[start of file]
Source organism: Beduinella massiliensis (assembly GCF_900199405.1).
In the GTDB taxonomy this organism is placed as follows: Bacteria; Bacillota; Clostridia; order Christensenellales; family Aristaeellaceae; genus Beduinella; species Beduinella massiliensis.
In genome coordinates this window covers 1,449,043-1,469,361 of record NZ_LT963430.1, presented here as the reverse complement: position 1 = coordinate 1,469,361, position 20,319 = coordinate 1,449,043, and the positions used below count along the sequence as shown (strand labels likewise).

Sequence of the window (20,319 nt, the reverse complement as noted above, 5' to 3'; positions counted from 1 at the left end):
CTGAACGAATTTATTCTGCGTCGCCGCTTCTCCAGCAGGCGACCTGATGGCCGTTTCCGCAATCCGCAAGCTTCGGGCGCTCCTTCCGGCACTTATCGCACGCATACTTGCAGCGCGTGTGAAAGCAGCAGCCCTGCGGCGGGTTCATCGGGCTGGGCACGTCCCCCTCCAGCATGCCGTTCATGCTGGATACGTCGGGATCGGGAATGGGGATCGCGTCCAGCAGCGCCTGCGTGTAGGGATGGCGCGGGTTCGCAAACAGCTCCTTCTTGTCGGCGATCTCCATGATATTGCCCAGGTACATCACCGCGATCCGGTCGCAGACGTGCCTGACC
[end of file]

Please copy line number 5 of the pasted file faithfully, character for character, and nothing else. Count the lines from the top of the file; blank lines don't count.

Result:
CTGAACGAATTTATTCTGCGTCGCCGCTTCTCCAGCAGGCGACCTGATGGCCGTTTCCGCAATCCGCAAGCTTCGGGCGCTCCTTCCGGCACTTATCGCACGCATACTTGCAGCGCGTGTGAAAGCAGCAGCCCTGCGGCGGGTTCATCGGGCTGGGCACGTCCCCCTCCAGCATGCCGTTCATGCTGGATACGTCGGGATCGGGAATGGGGATCGCGTCCAGCAGCGCCTGCGTGTAGGGATGGCGCGGGTTCGCAAACAGCTCCTTCTTGTCGGCGATCTCCATGATATTGCCCAGGTACATCACCGCGATCCGGTCGCAGACGTGCCTGACC